Chinese autonomous region loses 20-year title following ongoing political, social turmoil, says think tank
Hong Kong has lost its top slot among free economies, a new report by a Washington-based think tank said on Tuesday.
According to the 2020 Index of Economic Freedom by the Heritage Foundation, the Chinese autonomous region dropped to the position of “2nd freest” economy after months of anti-government protests that lasted until the recent outbreak of the novel coronavirus, bringing the city down to a score of 89.1.
“Its overall score has decreased by 1.1 points due primarily to a decline in the investment freedom score,” said the report.
The economy of Hong Kong, which was handed over to China by the U.K. in 1998 and has remained what Beijing calls a Special Autonomous Region, was “rated the freest in the world from 1995 through 2019.”
“The ongoing political and social turmoil has begun to erode its reputation as one of the best locations from which to do business, dampening investment inflows,” according to the report.
Hong Kong was overtaken by Singapore, where the economic freedom score remained unchanged at 89.4, making it the world’s freest economy in 2020, the report added.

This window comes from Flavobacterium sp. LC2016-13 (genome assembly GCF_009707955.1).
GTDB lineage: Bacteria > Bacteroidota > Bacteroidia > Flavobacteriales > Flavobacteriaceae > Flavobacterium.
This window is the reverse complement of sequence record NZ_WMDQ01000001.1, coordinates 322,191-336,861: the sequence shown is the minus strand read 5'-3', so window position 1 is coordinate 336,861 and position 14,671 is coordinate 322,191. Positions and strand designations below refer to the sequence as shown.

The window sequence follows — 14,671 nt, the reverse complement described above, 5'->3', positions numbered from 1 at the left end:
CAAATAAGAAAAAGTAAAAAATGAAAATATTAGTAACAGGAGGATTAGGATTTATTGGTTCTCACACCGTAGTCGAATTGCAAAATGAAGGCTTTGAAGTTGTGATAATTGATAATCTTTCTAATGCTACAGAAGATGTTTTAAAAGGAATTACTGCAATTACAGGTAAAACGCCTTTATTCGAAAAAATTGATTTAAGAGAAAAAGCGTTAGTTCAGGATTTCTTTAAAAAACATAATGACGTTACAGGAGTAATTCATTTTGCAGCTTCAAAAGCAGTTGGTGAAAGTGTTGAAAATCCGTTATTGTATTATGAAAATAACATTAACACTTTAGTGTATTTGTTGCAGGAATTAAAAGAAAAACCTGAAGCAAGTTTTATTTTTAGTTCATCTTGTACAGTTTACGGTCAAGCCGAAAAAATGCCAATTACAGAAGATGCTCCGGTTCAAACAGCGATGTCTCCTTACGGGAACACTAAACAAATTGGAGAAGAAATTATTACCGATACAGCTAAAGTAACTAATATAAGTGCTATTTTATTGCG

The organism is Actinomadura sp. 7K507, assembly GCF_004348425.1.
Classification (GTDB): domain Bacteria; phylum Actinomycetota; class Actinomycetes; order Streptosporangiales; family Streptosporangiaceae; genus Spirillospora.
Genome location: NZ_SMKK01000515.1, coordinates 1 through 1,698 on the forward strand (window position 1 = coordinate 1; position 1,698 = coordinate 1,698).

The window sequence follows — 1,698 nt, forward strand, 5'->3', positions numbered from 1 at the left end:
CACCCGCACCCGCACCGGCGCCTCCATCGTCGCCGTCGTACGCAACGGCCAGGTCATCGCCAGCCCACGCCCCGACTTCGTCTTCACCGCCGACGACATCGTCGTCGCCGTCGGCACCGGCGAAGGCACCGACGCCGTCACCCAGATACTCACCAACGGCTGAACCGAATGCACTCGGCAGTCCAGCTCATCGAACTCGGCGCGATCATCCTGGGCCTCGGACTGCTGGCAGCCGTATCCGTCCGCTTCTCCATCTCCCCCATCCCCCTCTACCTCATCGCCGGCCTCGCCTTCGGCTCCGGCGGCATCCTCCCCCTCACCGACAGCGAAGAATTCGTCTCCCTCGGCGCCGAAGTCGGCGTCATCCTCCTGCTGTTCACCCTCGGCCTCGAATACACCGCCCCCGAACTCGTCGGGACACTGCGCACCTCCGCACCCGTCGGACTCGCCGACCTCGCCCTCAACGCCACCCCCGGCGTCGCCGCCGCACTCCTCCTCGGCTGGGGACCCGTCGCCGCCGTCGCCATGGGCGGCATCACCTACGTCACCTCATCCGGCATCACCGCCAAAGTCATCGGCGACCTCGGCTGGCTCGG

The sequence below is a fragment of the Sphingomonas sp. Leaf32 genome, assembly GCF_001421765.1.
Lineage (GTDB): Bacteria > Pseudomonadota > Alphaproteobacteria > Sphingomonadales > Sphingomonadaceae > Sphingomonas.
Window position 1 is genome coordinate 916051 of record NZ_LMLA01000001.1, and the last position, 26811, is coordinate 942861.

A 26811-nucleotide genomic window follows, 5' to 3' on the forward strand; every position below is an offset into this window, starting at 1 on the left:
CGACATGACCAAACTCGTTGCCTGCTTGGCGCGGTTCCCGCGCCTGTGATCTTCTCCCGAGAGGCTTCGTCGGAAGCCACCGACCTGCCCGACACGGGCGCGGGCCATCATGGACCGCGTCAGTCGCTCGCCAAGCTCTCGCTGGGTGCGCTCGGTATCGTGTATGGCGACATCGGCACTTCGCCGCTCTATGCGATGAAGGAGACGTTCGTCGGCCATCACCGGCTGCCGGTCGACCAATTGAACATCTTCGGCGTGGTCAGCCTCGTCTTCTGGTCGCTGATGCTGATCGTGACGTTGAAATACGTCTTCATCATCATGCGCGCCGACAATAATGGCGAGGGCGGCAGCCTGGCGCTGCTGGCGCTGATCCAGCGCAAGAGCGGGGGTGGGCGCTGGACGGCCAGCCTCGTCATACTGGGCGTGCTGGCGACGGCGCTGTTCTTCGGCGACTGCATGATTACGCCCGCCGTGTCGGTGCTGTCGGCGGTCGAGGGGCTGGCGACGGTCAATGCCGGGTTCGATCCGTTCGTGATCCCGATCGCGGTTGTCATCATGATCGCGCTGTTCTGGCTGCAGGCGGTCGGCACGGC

The foundation pointed out that Hong Kong had experienced a recession last year after steady GDP growth over the past five years.
Its market-driven economy has become increasingly integrated with the mainland China through trade, tourism, and financial links, it added, warning: “Risks to Hong Kong’s economic freedom have grown correspondingly.”
Protests against the administration of Chief Executive Carrie Lam started in early 2019, triggered by Lam’s move to legalize extradition of convicts to mainland China.
After protests persisted, Lam withdrew the bill but protestors did not clear Hong Kong roads until the deadly coronavirus outbreak last December. There are at least 157 confirmed cases of the deadly infection in the region.
COVID-19 emerged in Wuhan, China last December, and has spread to at least 152 countries and territories. The World Health Organization has declared the outbreak a pandemic.
Out of 188,000 confirmed cases, the death toll now exceeds 7,400, while over 80,800 patients have recovered, according to Worldometer, a website that compiles new case numbers.
The current number of active cases is more than 100,000 — 93% mild and 7% in critical condition.